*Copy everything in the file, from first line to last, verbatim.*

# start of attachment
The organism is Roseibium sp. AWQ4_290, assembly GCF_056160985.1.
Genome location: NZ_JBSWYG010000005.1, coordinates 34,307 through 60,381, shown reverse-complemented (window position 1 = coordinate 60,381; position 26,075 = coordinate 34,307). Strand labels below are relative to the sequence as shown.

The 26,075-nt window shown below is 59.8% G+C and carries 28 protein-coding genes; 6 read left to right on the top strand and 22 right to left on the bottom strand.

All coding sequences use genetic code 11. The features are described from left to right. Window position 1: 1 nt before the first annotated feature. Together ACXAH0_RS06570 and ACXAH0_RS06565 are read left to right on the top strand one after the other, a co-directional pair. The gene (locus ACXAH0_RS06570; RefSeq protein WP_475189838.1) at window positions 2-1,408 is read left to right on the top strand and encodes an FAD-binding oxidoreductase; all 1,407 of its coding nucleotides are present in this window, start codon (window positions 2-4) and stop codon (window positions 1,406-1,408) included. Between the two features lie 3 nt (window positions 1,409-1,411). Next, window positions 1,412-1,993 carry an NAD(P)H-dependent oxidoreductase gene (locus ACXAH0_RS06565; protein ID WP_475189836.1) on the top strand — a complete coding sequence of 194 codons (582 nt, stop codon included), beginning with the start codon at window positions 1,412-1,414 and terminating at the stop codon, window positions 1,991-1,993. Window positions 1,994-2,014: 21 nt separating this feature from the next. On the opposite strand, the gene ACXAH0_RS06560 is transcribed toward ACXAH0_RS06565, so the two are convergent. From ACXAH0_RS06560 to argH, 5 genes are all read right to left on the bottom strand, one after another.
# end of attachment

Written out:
The organism is Roseibium sp. AWQ4_290, assembly GCF_056160985.1.
Genome location: NZ_JBSWYG010000005.1, coordinates 34,307 through 60,381, shown reverse-complemented (window position 1 = coordinate 60,381; position 26,075 = coordinate 34,307). Strand labels below are relative to the sequence as shown.

The 26,075-nt window shown below is 59.8% G+C and carries 28 protein-coding genes; 6 read left to right on the top strand and 22 right to left on the bottom strand.

All coding sequences use genetic code 11. The features are described from left to right. Window position 1: 1 nt before the first annotated feature. Together ACXAH0_RS06570 and ACXAH0_RS06565 are read left to right on the top strand one after the other, a co-directional pair. The gene (locus ACXAH0_RS06570; RefSeq protein WP_475189838.1) at window positions 2-1,408 is read left to right on the top strand and encodes an FAD-binding oxidoreductase; all 1,407 of its coding nucleotides are present in this window, start codon (window positions 2-4) and stop codon (window positions 1,406-1,408) included. Between the two features lie 3 nt (window positions 1,409-1,411). Next, window positions 1,412-1,993 carry an NAD(P)H-dependent oxidoreductase gene (locus ACXAH0_RS06565; protein ID WP_475189836.1) on the top strand — a complete coding sequence of 194 codons (582 nt, stop codon included), beginning with the start codon at window positions 1,412-1,414 and terminating at the stop codon, window positions 1,991-1,993. Window positions 1,994-2,014: 21 nt separating this feature from the next. On the opposite strand, the gene ACXAH0_RS06560 is transcribed toward ACXAH0_RS06565, so the two are convergent. From ACXAH0_RS06560 to argH, 5 genes are all read right to left on the bottom strand, one after another.